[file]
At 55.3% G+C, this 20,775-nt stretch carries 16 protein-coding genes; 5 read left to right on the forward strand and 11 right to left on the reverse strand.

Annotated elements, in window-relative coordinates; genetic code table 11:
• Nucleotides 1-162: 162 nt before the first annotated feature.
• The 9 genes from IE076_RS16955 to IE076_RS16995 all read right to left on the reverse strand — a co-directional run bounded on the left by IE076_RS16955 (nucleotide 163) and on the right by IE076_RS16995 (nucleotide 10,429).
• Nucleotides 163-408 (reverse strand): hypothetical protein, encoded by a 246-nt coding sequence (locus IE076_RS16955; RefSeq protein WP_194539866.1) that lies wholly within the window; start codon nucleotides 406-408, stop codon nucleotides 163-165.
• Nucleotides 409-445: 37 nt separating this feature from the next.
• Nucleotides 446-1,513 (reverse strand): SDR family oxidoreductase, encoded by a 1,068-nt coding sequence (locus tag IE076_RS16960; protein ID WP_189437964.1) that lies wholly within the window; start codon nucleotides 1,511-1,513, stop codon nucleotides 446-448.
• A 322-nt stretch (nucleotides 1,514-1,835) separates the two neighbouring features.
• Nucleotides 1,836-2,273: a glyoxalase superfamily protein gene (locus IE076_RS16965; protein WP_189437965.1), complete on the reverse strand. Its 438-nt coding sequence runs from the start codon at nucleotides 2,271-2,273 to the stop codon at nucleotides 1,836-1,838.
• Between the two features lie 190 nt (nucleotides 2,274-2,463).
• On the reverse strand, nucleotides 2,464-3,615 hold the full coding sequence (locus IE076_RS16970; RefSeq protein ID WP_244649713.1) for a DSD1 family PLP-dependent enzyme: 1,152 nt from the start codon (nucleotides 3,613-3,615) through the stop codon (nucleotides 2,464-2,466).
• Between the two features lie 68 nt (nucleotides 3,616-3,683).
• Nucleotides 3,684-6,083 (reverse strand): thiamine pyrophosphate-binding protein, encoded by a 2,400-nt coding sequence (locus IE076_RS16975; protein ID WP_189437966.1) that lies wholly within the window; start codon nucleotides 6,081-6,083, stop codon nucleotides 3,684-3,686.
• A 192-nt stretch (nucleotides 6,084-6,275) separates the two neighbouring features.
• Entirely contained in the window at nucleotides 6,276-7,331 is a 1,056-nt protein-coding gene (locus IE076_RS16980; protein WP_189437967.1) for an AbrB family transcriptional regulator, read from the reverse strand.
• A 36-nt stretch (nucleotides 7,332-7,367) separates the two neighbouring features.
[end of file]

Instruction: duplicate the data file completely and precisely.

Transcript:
At 55.3% G+C, this 20,775-nt stretch carries 16 protein-coding genes; 5 read left to right on the forward strand and 11 right to left on the reverse strand.

Annotated elements, in window-relative coordinates; genetic code table 11:
• Nucleotides 1-162: 162 nt before the first annotated feature.
• The 9 genes from IE076_RS16955 to IE076_RS16995 all read right to left on the reverse strand — a co-directional run bounded on the left by IE076_RS16955 (nucleotide 163) and on the right by IE076_RS16995 (nucleotide 10,429).
• Nucleotides 163-408 (reverse strand): hypothetical protein, encoded by a 246-nt coding sequence (locus IE076_RS16955; RefSeq protein WP_194539866.1) that lies wholly within the window; start codon nucleotides 406-408, stop codon nucleotides 163-165.
• Nucleotides 409-445: 37 nt separating this feature from the next.
• Nucleotides 446-1,513 (reverse strand): SDR family oxidoreductase, encoded by a 1,068-nt coding sequence (locus tag IE076_RS16960; protein ID WP_189437964.1) that lies wholly within the window; start codon nucleotides 1,511-1,513, stop codon nucleotides 446-448.
• A 322-nt stretch (nucleotides 1,514-1,835) separates the two neighbouring features.
• Nucleotides 1,836-2,273: a glyoxalase superfamily protein gene (locus IE076_RS16965; protein WP_189437965.1), complete on the reverse strand. Its 438-nt coding sequence runs from the start codon at nucleotides 2,271-2,273 to the stop codon at nucleotides 1,836-1,838.
• Between the two features lie 190 nt (nucleotides 2,274-2,463).
• On the reverse strand, nucleotides 2,464-3,615 hold the full coding sequence (locus IE076_RS16970; RefSeq protein ID WP_244649713.1) for a DSD1 family PLP-dependent enzyme: 1,152 nt from the start codon (nucleotides 3,613-3,615) through the stop codon (nucleotides 2,464-2,466).
• Between the two features lie 68 nt (nucleotides 3,616-3,683).
• Nucleotides 3,684-6,083 (reverse strand): thiamine pyrophosphate-binding protein, encoded by a 2,400-nt coding sequence (locus IE076_RS16975; protein ID WP_189437966.1) that lies wholly within the window; start codon nucleotides 6,081-6,083, stop codon nucleotides 3,684-3,686.
• A 192-nt stretch (nucleotides 6,084-6,275) separates the two neighbouring features.
• Entirely contained in the window at nucleotides 6,276-7,331 is a 1,056-nt protein-coding gene (locus IE076_RS16980; protein WP_189437967.1) for an AbrB family transcriptional regulator, read from the reverse strand.
• A 36-nt stretch (nucleotides 7,332-7,367) separates the two neighbouring features.